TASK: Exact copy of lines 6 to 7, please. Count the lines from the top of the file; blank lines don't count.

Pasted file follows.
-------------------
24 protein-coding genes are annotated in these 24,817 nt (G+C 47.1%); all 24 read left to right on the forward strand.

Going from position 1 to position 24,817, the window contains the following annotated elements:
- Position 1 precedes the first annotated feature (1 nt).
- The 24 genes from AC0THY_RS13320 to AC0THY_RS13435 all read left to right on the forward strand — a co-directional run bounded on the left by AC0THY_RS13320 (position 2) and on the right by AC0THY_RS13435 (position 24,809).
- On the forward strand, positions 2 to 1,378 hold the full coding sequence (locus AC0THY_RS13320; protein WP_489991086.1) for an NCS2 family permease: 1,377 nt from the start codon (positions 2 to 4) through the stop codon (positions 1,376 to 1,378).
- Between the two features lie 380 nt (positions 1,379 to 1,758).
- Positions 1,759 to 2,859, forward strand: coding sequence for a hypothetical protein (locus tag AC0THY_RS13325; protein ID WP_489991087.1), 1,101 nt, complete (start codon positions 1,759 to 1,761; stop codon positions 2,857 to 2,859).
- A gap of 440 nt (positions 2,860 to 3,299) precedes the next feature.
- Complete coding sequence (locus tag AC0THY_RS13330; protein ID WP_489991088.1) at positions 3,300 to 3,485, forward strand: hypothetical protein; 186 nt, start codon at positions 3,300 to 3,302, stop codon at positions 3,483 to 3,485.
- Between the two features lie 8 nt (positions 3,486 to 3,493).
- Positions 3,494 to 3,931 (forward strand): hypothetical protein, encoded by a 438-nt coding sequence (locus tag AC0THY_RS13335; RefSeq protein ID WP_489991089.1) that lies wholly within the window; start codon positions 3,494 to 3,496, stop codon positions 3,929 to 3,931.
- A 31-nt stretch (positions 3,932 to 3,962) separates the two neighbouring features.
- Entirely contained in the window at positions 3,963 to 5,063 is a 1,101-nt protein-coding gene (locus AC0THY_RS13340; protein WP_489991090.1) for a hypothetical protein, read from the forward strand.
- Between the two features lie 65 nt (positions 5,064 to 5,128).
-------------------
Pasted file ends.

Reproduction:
- Between the two features lie 380 nt (positions 1,379 to 1,758).
- Positions 1,759 to 2,859, forward strand: coding sequence for a hypothetical protein (locus tag AC0THY_RS13325; protein ID WP_489991087.1), 1,101 nt, complete (start codon positions 1,759 to 1,761; stop codon positions 2,857 to 2,859).